was not filled and properly equipped. As the case is presented, then, the lantern was properly placed and lighted at an earlier hour of the evening; it was found at or near the point where the collision with the sand pile occurred immediately after the accident, and the lantern was still warm when picked up by a disinterested witness. It is a well-established general rule that where the existence at any one time of a certain condition or state of things of a continuing nature is shown, the general presumption arises that such condition or state continues to exist until the contrary is shown by either circumstantial or direct evidence, so long as is usual with conditions or things of the particular nature (22 Am. & Eng. Ency. of Law [2d ed.], 1238, 1243, and authorities cited in notes), and the presumption that this light remained properly placed and burning up to the time of the accident is strengthened by the undisputed fact that the lantern was still warm when a witness, who visited the scene immediately after the accident, found it. It is suggested that it was not shown that the lantern was filled with oil, but if this was true it was for the plaintiff to show the fact in rebuttal of the presumption, for when the defendants showed that the lantern was placed and burning earlier in the evening, the presumption was that it continued burning, as that would be the usual thing, and it was for the plaintiff to show that this was not the case. We think there was no evidence in this case which would justify a jury in finding that there was not a lighted lantern at the westerly end of this pile of sand at the time of this accident, and, if there was such a light, we think it can hardly be said that it was not a sufficient warning. There was no use in barricading it; the barricade would have been fully as dangerous as a pile of sand, and the case appears to have been tried upon the theory that if there was a lighted lantern at the westerly end of the sand pile the defendants could not be held to be negligent.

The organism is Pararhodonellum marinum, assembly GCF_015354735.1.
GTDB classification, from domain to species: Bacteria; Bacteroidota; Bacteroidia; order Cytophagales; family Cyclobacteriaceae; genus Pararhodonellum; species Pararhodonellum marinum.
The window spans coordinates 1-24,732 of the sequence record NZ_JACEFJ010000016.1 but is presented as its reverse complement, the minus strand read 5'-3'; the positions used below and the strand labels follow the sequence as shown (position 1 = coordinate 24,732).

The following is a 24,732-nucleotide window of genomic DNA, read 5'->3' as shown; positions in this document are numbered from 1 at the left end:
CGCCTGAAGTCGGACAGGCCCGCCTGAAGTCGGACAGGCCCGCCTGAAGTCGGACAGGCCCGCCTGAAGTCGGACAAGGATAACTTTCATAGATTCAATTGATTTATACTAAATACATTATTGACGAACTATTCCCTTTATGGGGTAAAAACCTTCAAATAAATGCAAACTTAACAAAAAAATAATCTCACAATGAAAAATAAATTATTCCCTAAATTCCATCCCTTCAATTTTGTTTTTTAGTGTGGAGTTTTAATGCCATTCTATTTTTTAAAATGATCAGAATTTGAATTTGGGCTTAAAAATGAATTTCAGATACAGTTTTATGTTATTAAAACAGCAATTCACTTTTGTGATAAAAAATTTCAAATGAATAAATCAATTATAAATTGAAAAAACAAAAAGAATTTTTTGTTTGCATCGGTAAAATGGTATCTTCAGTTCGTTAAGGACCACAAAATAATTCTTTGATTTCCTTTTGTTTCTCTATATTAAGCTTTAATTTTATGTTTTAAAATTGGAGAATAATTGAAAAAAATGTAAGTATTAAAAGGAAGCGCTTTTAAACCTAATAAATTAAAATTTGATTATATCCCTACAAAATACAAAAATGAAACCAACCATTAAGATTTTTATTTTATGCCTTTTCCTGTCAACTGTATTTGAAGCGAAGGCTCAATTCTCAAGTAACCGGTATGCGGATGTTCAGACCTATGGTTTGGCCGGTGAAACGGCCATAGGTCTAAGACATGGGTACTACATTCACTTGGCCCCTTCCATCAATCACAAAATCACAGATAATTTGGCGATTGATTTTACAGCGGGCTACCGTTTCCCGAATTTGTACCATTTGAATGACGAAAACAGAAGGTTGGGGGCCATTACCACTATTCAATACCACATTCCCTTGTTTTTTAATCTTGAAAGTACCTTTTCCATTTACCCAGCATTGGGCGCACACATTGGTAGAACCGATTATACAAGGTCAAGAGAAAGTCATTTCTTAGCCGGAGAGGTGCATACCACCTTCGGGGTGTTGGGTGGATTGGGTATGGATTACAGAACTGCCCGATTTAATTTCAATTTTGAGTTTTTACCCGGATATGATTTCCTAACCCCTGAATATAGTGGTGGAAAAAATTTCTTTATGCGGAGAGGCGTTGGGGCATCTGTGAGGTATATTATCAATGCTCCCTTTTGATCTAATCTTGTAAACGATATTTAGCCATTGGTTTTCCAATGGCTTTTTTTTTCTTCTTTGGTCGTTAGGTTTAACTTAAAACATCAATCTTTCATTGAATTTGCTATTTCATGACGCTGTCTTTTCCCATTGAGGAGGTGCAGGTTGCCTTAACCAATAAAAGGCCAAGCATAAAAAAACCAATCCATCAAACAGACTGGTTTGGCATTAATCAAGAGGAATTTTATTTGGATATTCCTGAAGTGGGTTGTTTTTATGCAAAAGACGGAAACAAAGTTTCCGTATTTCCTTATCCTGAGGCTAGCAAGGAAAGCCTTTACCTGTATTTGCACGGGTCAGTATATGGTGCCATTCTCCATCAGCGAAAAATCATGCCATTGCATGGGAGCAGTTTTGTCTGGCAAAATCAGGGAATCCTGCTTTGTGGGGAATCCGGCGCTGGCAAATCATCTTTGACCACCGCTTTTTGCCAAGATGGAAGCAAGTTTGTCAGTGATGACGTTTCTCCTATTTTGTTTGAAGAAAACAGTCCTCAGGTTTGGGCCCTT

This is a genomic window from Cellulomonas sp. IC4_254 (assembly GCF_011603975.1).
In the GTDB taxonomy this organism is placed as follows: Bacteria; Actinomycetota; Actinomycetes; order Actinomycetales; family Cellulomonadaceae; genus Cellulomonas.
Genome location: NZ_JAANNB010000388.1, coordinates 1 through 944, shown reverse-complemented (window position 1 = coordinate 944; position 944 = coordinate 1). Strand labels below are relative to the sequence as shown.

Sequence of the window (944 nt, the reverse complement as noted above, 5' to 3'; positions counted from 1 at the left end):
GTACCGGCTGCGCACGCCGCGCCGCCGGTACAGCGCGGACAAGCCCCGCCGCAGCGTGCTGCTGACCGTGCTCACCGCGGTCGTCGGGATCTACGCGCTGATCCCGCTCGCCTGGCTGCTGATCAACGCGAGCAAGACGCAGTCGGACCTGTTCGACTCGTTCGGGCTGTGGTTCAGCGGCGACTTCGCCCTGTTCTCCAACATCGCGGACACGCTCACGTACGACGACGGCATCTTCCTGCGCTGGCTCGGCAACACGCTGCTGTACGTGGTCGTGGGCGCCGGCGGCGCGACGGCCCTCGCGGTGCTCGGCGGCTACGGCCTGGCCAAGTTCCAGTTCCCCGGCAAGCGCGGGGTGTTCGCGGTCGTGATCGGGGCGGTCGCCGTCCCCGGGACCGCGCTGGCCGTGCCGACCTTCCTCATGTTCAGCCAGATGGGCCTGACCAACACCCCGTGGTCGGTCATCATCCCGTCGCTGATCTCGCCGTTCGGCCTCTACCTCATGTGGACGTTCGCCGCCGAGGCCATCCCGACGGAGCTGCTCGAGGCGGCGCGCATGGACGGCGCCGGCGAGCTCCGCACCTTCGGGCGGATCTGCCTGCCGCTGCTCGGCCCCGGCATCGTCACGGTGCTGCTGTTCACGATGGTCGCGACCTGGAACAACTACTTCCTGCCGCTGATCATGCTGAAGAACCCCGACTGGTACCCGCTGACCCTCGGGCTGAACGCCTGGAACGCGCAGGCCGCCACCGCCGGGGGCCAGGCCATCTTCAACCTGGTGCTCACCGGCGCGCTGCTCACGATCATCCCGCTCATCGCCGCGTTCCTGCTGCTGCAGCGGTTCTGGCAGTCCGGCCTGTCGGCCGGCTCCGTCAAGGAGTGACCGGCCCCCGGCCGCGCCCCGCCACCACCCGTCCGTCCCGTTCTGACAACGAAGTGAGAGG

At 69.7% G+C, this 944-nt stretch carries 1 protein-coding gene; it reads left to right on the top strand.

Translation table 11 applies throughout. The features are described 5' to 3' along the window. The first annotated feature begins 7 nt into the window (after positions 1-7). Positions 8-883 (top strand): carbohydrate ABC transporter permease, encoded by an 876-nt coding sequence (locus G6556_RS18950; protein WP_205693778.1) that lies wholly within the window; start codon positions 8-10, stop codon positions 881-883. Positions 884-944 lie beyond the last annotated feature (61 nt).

It is urged, however, that while the original placing of the sand was lawful, and it did not exceed the limit fixed by ordinance, at the time of the accident the sand had spread out so that it occupied about one-half of the street. While the photographs in evidence would seem to indicate that at certain